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Get Committed

by Stephen Lautens


July 26, 2002

If you live long enough and do enough things, you're sure to end up on someone's mailing list. This is especially true if you've gone to university.

My former university is pretty sure that I've now had long enough to make it to the big time. So they figure there's no reason I shouldn't be asked to pony up for a new library wing, football uniforms, or buying new computers so freshmen can look up Internet porn at the library a hundred times faster.

Not only does my former university get some fresh-faced student volunteer to call me at least once a month asking for cash, they send me the alumni magazine listing all the people who aren't too cheap to send them a few bucks.

While I don't keep up with many of the people I knew at university (except of course my wife, who I still manage to see fairly regularly), I always look through the back section that lists births, deaths, marriages and notes.

"Notes" are for people who want you to know they've won either the Nobel Prize or fourth place at the Weyburn frog calling contest. It's also for people begging to get a year's worth of cold calls from insurance salesmen and people selling llama raising franchises.

When I went through the alumni magazine this month, I noticed something odd. The "marriages" column was gone, and in its place was a new heading simply called "commitments".

At first I thought it was to notify readers which of our former fellow students had finally been committed to a home for the mentally disadvantaged. Looking back on my university days, there was no shortage of potential inmates, including the guy who forced his dog to be a vegetarian or the person who hid in the library so he could continue to study after hours. I also recall the house full of guys who kept a pig in the basement so he could be taken to football games.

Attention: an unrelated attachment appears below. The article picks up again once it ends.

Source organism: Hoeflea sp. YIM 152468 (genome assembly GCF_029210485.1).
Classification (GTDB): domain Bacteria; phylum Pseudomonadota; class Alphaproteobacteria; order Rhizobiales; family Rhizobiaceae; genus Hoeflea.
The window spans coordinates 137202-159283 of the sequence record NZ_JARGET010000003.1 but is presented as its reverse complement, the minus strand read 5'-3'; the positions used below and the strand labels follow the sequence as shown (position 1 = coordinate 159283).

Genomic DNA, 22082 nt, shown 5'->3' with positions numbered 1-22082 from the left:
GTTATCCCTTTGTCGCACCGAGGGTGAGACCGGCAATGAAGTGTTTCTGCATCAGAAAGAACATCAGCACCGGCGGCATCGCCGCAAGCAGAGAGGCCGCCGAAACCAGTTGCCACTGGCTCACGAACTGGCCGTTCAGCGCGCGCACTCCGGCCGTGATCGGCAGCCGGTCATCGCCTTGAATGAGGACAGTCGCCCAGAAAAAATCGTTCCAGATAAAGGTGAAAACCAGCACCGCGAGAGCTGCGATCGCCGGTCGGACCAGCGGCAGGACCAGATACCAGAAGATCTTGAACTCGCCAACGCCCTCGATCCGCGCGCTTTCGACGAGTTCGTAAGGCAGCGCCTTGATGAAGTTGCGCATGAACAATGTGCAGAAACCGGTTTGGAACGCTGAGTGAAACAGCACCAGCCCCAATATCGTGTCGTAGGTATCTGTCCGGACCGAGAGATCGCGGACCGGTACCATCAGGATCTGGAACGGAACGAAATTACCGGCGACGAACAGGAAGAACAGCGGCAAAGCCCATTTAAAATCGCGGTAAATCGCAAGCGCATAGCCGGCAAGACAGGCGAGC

But apparently the "commitments" column is something far less exciting. Judging from the listings, it's still mostly devoted to wedding announcements, so why the change? Is it because the word "marriage" doesn't seem like that much of a commitment on its own any more?

Statistics Canada says that a lot of Canadians are choosing to live together instead of getting married. While married people get a big deal wedding to mark the occasion, POSSLQs (Persons of Opposite Sex Sharing Living Quarters) rarely have much of a fuss made about them. Maybe they have a few friends over to "see the new place", but it hardly holds a candle to a full scale reception where Uncle Ernie gets sloppy drunk, dances the Lambada with a centrepiece on his head and the bride locks herself in the bathroom. Maybe marking the beginning of happy cohabitation with a notice under "commitments" will help unmarried couples share their good news without having to go through the needless trauma of a wedding.

I also wondered if they were trying to expand the category to include people who would otherwise feel left out. The recent ruling in Ontario that gives the government two years to fix the law that prevents gay couples from registering their marriages kind of leaves everyone in limbo, so maybe this is a way to reach out to these disenfranchised guys and gals.

After all, who needs the Charter of Rights when you can validate your relationship with an announcement of your "commitment" in your university alumni magazine?

© Stephen Lautens 2002

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